Britton believes Ward 6 deserves more communication, collaboration

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Scott Britton. Courtesy photo

MANCHESTER, N.H. – Ward 6 has not had an alderman for several months, but one of the candidates hoping to become the ward’s next alderman feels that Ward 6 has been without true representation for much longer.

A 22-year resident on Megan Drive and Senior Manager of National Accounts at SBA Communications, Ward 6 Aldermanic Candidate Scott Britton says the impression he’s got from neighbors is that requests for assistance sent to former Ward 6 Alderman Elizabeth Moreau were either often unanswered or dismissed out of hand.

Britton says he can’t guarantee his constituents that he will agree with all of their opinions, but he will still listen to them regardless and also work with aldermen from other parts of the city to help improve things.

“Sometimes our ward feels forgotten over on this side of Manchester,” he says. “I personally want an advocate for this ward in city hall, and what better time to run than now?”

The special election to fill Moreau’s seat marks the first time Britton has ever run for public office, although he has been active in the community during his time living in Manchester between coaching youth sports and serving on the board of St. Nicholas Greek Orthodox Church in Manchester.

“I’ve been an advocate for my friends and family over the years and now I want to take the time to be an advocate for my neighbors’ concerns,” he said.

Although he doesn’t see the aldermanic position as a stepping stone to higher office, he now has the time to run since his children Nick and Emily are now in college at Dartmouth and the University of Vermont, respectively.

After seeing two children through the Manchester Public School system, he looks to be a voice of support on the board for the school district’s budgetary needs and felt running for the open Ward 6 seat and being a bridge between the Board of Mayor and Aldermen and the Board of School Committee would be a better way to help Manchester’s schools than running for the Board of School Committee this fall.

The city’s budgetary expenditure and revenue caps, better known as the tax cap, are also a key concern for his campaign. Britton believes that the tax cap is an important check on irresponsible spending, also he believes that it should be modified if it interferes with providing services to city residents.

Ultimately, Britton currently doesn’t see any Ward 6-specific problems that need to be addressed and with the COVID-19 pandemic, he has limited his outreach to friends, neighbors and those he can talk to remotely. However, despite the lack of problems unique to his part of the city, Britton believes that Ward 6 faces many of the problems seen elsewhere in the city and greater collaboration with city hall and other parts of Manchester is vital to address problems that Ward 6 residents face like trash pickup or police response times.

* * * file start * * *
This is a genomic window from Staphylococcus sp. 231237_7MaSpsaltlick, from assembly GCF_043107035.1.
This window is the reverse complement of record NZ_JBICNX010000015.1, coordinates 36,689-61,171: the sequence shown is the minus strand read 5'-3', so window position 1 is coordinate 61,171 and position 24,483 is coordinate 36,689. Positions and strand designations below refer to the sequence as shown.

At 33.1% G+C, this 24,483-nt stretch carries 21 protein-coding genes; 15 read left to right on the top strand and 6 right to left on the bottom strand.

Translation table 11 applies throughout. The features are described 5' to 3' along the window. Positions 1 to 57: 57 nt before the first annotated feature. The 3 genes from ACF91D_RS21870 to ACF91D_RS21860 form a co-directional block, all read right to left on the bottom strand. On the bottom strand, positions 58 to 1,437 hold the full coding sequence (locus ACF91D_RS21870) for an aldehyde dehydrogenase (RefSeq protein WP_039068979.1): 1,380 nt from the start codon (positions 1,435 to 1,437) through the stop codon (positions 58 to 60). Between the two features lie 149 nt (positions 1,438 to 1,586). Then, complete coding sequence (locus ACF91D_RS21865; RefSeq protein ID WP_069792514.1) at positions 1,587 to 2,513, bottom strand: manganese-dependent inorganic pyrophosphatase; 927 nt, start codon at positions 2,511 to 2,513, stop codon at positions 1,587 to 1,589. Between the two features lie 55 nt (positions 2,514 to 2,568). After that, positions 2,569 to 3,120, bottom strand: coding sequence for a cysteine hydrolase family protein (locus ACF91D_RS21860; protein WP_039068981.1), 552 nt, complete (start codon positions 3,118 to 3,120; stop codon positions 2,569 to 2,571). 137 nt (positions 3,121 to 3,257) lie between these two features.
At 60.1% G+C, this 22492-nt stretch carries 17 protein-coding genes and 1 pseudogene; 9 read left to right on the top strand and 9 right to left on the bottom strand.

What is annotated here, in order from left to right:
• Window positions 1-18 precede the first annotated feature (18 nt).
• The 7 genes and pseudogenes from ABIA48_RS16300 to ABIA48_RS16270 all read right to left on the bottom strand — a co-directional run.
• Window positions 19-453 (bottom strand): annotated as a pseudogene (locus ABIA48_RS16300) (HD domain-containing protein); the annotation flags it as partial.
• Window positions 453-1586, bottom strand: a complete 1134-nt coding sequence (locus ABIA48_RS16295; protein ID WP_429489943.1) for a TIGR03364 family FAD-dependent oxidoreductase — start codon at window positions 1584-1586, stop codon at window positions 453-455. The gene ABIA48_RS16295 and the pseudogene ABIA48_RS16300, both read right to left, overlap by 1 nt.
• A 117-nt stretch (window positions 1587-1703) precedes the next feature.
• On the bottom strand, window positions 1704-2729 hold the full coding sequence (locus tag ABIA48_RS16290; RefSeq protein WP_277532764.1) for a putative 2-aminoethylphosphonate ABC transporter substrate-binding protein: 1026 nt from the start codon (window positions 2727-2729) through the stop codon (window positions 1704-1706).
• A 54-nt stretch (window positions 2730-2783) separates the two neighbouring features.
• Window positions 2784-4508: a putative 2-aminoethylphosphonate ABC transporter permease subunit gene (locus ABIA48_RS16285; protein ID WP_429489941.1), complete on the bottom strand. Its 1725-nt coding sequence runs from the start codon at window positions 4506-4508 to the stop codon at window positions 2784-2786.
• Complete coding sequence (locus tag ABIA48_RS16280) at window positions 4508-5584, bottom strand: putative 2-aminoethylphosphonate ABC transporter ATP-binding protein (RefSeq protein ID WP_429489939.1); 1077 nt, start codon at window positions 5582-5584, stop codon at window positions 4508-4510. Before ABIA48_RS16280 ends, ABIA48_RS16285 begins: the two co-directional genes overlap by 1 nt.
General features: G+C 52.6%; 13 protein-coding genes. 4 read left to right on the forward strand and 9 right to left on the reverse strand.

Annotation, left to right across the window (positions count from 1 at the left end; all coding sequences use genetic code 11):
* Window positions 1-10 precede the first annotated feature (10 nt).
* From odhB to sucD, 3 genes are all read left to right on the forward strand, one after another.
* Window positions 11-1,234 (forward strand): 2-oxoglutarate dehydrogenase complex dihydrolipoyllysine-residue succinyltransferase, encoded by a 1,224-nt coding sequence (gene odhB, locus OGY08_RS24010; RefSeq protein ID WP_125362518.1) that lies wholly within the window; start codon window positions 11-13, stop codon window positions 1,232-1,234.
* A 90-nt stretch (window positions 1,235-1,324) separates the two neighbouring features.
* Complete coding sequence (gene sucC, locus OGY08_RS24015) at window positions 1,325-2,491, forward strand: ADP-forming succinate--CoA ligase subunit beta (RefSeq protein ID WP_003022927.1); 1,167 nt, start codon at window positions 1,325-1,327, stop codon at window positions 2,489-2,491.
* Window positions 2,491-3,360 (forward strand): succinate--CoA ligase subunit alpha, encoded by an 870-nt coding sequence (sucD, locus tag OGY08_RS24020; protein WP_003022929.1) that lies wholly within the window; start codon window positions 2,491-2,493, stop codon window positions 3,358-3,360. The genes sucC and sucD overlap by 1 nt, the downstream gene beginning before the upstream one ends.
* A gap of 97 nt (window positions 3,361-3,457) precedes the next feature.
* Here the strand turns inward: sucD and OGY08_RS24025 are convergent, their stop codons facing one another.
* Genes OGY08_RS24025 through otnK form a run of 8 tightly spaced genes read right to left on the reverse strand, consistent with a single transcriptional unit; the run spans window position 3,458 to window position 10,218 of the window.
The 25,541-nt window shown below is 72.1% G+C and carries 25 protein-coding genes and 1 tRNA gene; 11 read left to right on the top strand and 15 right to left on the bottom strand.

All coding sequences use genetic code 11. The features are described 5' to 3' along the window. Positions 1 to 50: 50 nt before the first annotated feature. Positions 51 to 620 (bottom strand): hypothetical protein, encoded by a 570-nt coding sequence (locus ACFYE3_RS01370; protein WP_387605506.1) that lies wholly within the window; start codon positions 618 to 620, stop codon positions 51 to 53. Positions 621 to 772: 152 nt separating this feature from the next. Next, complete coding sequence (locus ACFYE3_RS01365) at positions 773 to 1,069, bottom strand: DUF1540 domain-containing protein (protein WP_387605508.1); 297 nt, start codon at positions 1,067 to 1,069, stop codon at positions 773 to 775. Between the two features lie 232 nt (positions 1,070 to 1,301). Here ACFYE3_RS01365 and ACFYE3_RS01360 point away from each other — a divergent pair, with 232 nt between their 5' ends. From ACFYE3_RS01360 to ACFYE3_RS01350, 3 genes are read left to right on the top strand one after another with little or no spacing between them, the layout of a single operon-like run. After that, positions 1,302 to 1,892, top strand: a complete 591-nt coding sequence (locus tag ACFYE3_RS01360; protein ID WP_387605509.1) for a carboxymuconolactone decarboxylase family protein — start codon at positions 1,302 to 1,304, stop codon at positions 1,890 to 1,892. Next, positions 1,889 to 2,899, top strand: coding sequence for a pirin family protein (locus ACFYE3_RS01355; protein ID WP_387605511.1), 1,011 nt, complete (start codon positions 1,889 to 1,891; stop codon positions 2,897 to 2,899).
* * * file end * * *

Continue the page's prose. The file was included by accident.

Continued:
“We’re kind of out here on the East Side doing our own thing. Sometimes, downtown stuff really doesn’t make its way out here, but it’s very important,” he said.

More information on Britton’s campaign can be found on the Scott Britton for Alderman Ward 6 Facebook Page.

Britton faces Sebastian Sharonov of Nectaria Way and Gerry Gibson of Bodwell Road for the open slot, with Michael Tessier of Brookfield Drive withdrawing from the race on Jan. 15, four days after he signed up.

A primary will be held on March 2 to narrow the field down to two candidates and a general election will be held on May 4, with the winner serving on the Board of Mayor and Aldermen until Jan. 4, 2022.

Both the primary and general election will be held at the Henry J. McLaughlin Middle School with polls open from 6 a.m. to 7 p.m.

About this Author

Andrew Sylvia

Assistant EditorManchester Ink Link

Born and raised in the Granite State, Andrew Sylvia has written approximately 10,000 pieces over his career for outlets across Massachusetts, New Hampshire and Vermont. On top of that, he's a licensed notary and licensed to sell property, casualty and life insurance, he's been a USSF trained youth soccer and futsal referee for the past six years and he can name over 60 national flags in under 60 seconds according to that flag game app he has on his phone, which makes sense because he also has a bachelor's degree in geography (like Michael Jordan). He can also type over 100 words a minute on a good day.